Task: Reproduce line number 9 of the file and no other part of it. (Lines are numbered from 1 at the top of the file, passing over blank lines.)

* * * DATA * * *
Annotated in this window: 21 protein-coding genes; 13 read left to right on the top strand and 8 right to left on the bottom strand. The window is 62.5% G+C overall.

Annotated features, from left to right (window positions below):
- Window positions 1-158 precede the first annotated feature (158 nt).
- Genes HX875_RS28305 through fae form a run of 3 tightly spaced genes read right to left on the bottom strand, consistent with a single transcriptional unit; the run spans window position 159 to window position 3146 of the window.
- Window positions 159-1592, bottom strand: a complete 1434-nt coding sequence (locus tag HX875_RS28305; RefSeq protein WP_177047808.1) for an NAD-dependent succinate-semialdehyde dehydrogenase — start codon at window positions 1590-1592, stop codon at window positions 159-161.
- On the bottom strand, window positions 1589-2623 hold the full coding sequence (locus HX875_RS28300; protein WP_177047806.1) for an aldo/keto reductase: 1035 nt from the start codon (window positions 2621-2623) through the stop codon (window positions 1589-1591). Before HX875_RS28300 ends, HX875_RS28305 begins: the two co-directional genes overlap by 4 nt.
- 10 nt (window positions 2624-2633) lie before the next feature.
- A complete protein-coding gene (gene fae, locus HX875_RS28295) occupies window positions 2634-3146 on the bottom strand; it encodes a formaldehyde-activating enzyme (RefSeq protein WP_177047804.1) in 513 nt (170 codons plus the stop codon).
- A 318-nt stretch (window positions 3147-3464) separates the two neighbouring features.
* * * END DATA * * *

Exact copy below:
- A 318-nt stretch (window positions 3147-3464) separates the two neighbouring features.